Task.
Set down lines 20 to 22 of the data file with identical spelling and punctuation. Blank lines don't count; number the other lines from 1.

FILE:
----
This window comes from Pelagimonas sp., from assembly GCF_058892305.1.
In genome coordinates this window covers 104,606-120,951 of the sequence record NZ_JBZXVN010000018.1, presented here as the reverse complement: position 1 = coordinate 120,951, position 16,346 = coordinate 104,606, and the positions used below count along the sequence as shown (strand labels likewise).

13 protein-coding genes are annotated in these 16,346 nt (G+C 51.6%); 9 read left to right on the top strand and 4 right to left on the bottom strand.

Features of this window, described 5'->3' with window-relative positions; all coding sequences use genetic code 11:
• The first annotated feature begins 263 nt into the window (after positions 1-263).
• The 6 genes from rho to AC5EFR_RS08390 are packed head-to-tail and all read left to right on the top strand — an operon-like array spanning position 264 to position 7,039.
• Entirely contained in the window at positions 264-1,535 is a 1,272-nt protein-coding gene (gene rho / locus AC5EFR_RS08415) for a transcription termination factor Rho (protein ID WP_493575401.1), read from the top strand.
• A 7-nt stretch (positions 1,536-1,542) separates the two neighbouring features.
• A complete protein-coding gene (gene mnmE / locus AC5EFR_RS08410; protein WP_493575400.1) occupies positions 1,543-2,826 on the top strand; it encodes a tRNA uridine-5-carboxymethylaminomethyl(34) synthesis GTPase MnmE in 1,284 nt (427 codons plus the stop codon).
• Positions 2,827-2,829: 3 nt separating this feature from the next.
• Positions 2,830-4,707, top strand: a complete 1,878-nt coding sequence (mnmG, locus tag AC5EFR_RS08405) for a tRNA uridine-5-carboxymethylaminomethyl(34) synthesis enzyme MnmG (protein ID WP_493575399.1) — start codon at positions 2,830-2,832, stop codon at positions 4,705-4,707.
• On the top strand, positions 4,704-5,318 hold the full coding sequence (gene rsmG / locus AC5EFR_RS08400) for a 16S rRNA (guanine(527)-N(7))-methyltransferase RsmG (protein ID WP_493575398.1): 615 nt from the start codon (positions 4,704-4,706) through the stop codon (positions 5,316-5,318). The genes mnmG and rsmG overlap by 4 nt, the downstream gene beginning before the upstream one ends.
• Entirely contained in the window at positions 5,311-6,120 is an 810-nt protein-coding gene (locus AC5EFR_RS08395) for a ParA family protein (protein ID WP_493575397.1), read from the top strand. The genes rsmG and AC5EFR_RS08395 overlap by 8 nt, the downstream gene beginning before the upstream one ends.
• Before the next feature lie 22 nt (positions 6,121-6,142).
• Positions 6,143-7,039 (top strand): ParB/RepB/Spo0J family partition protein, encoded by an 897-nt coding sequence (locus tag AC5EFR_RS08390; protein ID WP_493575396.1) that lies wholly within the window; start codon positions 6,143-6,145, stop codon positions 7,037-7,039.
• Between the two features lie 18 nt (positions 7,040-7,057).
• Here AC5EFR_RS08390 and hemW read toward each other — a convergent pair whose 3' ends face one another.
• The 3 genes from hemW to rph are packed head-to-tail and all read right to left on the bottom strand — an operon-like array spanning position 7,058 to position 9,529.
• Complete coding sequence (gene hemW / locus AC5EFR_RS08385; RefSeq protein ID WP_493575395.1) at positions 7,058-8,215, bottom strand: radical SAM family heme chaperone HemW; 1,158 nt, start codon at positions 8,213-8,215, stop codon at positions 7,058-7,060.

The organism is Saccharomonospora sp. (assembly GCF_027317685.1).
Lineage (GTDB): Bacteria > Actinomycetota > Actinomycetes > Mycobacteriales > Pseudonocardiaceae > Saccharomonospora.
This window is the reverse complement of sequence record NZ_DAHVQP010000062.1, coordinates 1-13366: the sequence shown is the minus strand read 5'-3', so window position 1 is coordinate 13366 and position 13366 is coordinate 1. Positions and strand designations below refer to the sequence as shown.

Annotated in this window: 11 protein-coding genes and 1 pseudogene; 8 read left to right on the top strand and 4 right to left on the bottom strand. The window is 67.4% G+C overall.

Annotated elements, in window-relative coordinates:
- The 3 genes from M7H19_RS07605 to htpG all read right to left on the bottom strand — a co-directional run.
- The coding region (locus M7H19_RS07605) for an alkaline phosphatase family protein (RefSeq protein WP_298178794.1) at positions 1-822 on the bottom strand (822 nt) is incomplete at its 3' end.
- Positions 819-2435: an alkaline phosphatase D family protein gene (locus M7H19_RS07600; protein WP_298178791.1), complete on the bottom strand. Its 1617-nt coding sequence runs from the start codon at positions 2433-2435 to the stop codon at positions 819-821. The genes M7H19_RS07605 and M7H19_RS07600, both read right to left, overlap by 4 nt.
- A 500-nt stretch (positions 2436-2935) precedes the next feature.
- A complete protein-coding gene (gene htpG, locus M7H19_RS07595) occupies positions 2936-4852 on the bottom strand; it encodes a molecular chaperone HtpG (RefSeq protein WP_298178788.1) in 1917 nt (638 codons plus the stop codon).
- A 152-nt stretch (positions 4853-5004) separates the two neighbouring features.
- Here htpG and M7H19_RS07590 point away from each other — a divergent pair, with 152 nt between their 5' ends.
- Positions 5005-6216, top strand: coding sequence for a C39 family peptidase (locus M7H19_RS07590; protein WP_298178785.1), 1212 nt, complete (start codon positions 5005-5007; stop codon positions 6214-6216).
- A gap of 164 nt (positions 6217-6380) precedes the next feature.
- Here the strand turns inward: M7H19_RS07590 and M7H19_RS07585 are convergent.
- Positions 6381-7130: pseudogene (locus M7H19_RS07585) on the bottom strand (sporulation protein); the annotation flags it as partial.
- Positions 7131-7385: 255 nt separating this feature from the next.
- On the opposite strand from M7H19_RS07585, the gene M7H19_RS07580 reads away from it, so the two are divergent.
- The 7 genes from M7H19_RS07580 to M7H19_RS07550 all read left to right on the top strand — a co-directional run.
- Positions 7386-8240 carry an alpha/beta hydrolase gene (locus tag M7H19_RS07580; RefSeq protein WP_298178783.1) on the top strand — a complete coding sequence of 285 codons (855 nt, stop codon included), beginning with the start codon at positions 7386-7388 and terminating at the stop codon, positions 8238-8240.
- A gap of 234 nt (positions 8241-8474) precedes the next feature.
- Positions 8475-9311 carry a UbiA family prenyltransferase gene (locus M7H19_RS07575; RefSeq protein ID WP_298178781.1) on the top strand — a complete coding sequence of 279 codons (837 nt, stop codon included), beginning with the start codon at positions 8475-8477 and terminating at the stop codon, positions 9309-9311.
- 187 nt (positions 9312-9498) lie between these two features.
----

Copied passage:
The organism is Saccharomonospora sp. (assembly GCF_027317685.1).
Lineage (GTDB): Bacteria > Actinomycetota > Actinomycetes > Mycobacteriales > Pseudonocardiaceae > Saccharomonospora.
This window is the reverse complement of sequence record NZ_DAHVQP010000062.1, coordinates 1-13366: the sequence shown is the minus strand read 5'-3', so window position 1 is coordinate 13366 and position 13366 is coordinate 1. Positions and strand designations below refer to the sequence as shown.